The same forces (temperature and time) that create the diamonds, rubies, and sapphires we wear as jewelry, also create the spectacular patterns and colors you see on these pieces of pottery.
These pots have been fired to normal glaze temperature then lowered quickly to the crystal growing temperatures approaching 2000 degrees.
The crystals start forming from minute particles of Zinc in the glaze over a 14-16 hour soak period.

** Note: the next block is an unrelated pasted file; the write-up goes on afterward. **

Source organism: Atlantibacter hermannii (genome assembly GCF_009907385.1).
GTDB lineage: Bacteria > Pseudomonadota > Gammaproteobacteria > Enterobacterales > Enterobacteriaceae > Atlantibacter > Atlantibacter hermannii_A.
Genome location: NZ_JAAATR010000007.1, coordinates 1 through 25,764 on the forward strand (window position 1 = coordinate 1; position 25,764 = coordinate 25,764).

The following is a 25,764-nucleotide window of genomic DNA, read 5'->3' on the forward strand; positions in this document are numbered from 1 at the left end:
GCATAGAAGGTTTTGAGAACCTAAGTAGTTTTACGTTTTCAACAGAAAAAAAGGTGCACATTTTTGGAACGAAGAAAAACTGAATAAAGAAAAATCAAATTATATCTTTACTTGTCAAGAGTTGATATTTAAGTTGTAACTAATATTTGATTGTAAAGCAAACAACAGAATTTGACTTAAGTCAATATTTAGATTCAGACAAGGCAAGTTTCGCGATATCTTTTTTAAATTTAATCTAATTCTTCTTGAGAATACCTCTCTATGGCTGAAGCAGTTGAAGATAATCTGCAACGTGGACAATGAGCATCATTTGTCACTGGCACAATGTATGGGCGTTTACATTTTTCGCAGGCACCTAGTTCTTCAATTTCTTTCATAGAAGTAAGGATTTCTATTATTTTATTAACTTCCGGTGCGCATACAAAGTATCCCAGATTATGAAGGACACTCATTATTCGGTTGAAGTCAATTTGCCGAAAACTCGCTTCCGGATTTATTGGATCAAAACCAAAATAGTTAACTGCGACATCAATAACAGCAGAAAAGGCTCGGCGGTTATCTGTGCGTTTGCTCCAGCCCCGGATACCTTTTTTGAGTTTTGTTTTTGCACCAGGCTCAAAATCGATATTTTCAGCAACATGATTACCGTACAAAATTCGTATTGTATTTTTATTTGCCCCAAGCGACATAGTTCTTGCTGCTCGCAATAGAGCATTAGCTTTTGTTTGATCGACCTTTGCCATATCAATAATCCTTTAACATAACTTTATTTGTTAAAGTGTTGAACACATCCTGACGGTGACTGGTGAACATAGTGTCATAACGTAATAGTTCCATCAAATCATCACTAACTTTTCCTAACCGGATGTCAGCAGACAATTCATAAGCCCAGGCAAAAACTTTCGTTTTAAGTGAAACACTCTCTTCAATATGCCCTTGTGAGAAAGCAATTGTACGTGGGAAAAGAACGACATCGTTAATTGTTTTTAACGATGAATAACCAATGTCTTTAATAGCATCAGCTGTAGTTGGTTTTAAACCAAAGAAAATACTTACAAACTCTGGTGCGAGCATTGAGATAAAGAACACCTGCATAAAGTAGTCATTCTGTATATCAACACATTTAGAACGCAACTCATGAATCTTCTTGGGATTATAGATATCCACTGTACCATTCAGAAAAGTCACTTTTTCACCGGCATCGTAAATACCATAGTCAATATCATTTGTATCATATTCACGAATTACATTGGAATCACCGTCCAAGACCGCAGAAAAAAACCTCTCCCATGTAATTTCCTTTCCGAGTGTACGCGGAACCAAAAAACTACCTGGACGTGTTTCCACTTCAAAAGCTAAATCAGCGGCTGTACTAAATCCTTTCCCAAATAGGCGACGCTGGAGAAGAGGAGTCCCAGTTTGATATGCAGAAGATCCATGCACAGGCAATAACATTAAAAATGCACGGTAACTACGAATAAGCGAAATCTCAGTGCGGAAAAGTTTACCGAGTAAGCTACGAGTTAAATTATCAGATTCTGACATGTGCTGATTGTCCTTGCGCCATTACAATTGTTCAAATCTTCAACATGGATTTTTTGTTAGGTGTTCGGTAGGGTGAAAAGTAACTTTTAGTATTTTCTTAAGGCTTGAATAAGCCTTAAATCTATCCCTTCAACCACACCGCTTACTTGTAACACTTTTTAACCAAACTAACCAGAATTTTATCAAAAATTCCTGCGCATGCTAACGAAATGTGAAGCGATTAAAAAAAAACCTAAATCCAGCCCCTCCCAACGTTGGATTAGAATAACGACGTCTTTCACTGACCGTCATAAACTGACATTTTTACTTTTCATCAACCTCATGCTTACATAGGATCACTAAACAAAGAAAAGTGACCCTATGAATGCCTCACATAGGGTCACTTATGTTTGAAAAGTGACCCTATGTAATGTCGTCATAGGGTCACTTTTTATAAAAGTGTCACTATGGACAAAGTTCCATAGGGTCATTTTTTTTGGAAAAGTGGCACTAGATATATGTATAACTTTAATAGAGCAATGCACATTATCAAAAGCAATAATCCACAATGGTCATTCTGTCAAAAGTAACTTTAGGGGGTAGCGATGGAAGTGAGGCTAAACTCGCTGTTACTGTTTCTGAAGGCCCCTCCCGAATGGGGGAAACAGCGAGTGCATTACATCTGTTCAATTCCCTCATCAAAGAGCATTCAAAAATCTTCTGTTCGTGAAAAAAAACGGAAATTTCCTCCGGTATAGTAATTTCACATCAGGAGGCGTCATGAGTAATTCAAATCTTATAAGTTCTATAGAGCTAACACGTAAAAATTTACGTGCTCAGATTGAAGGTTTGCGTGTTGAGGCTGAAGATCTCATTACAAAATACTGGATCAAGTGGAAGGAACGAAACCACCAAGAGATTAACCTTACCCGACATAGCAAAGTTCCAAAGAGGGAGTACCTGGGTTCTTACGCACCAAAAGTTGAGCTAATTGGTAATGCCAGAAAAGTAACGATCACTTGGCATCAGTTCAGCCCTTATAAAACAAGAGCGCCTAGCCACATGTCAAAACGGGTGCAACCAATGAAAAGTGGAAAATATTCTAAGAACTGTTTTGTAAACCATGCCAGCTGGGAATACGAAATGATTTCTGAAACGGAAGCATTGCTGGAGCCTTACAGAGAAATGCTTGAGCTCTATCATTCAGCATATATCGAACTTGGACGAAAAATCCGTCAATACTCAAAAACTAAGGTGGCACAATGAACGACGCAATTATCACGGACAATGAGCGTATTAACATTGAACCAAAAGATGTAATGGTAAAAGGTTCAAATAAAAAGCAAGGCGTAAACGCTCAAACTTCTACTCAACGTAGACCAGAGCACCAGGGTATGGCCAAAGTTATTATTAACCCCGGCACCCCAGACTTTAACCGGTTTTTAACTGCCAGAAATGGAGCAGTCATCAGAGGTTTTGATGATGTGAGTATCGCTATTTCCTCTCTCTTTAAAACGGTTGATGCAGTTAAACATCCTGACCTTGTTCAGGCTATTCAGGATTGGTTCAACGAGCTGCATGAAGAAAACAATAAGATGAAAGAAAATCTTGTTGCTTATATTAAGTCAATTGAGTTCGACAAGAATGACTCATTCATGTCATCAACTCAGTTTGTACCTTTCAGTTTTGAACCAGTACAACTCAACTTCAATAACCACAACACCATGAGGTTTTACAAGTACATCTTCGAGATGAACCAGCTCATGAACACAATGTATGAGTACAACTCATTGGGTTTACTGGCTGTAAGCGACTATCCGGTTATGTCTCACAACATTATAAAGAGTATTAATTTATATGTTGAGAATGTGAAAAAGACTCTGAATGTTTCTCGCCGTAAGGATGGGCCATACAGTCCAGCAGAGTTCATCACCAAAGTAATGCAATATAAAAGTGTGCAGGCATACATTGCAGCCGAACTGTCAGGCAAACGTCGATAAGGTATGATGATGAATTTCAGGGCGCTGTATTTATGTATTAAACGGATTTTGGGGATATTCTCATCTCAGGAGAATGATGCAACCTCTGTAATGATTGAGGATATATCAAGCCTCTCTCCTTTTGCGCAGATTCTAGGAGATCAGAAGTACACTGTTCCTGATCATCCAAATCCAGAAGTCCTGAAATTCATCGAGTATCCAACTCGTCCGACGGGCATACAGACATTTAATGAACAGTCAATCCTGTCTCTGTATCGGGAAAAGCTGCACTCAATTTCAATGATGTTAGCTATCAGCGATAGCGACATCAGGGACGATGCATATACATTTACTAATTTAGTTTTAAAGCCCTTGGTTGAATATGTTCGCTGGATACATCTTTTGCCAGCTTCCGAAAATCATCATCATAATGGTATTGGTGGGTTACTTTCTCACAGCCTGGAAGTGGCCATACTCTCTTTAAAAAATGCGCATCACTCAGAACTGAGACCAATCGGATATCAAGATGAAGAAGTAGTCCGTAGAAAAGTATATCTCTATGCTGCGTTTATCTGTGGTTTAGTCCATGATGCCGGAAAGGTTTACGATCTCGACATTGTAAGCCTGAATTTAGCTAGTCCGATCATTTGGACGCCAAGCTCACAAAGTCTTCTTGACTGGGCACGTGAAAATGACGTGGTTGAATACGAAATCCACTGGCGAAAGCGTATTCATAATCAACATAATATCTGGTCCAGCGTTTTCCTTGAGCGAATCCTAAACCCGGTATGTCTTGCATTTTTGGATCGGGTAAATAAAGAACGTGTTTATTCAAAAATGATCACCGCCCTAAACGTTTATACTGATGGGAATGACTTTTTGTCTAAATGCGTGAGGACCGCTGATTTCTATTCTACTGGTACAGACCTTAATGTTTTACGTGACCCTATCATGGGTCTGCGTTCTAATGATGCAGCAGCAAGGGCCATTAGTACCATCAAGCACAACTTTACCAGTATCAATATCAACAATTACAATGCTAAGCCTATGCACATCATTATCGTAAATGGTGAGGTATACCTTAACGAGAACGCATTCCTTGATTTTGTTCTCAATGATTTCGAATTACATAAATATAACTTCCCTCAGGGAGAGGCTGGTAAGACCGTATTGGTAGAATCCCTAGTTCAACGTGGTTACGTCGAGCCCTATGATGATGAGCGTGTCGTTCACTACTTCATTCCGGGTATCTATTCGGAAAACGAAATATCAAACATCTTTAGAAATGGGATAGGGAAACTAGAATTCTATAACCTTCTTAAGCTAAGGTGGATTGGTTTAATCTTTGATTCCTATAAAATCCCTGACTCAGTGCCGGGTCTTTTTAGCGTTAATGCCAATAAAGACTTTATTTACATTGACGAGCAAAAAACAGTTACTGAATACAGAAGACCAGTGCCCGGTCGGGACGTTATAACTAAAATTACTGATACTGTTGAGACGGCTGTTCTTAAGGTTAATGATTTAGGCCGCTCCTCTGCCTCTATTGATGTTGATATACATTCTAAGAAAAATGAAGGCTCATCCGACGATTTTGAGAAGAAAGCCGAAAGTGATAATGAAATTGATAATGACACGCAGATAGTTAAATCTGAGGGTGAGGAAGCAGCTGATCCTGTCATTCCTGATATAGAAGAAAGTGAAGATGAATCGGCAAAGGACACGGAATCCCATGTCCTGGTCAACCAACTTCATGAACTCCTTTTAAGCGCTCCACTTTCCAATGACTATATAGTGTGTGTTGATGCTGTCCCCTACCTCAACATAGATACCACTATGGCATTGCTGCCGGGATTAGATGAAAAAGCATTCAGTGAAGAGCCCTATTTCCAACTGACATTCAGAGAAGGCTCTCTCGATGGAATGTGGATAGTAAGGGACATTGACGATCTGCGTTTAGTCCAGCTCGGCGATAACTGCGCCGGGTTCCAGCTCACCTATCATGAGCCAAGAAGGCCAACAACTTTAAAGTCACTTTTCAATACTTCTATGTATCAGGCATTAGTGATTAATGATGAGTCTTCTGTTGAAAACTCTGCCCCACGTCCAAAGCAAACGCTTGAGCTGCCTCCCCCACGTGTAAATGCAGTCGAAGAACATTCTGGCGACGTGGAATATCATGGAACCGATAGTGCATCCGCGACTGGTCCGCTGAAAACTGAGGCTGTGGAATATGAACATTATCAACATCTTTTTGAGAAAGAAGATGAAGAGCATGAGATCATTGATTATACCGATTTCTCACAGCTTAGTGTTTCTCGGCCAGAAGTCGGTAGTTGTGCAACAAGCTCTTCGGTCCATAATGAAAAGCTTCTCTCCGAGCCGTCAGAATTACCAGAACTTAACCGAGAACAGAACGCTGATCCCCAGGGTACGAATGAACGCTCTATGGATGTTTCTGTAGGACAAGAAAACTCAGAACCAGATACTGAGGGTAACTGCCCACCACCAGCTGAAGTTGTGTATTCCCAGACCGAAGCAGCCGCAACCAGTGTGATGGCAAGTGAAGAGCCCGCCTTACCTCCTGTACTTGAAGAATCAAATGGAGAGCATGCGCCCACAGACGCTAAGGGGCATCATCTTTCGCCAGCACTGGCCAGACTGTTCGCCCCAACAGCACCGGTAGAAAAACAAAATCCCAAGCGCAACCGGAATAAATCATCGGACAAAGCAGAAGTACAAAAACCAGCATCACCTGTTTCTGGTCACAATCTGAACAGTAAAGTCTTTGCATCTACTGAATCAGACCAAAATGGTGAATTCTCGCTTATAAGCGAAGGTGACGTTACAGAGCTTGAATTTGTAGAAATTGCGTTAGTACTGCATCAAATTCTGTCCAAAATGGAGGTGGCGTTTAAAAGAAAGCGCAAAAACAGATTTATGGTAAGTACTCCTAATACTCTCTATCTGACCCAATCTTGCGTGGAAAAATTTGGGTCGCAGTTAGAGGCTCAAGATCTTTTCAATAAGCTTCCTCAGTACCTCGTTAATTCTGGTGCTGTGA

The colors come from the addition of various colorants that are added to the glaze. Varying the time and temperature of the soak period controls the size and shape of the crystals.
Many potters consider crystalline glazes to be the most challenging of all glazes to produce. This is because they are unusually difficult and time-consuming to formulate and fire.
Crystal glazes are extremely fickle. When the glaze succeeds in capturing the luminescence of crystal formulations, it achieves a level of elegance and enchantment no other glaze can match.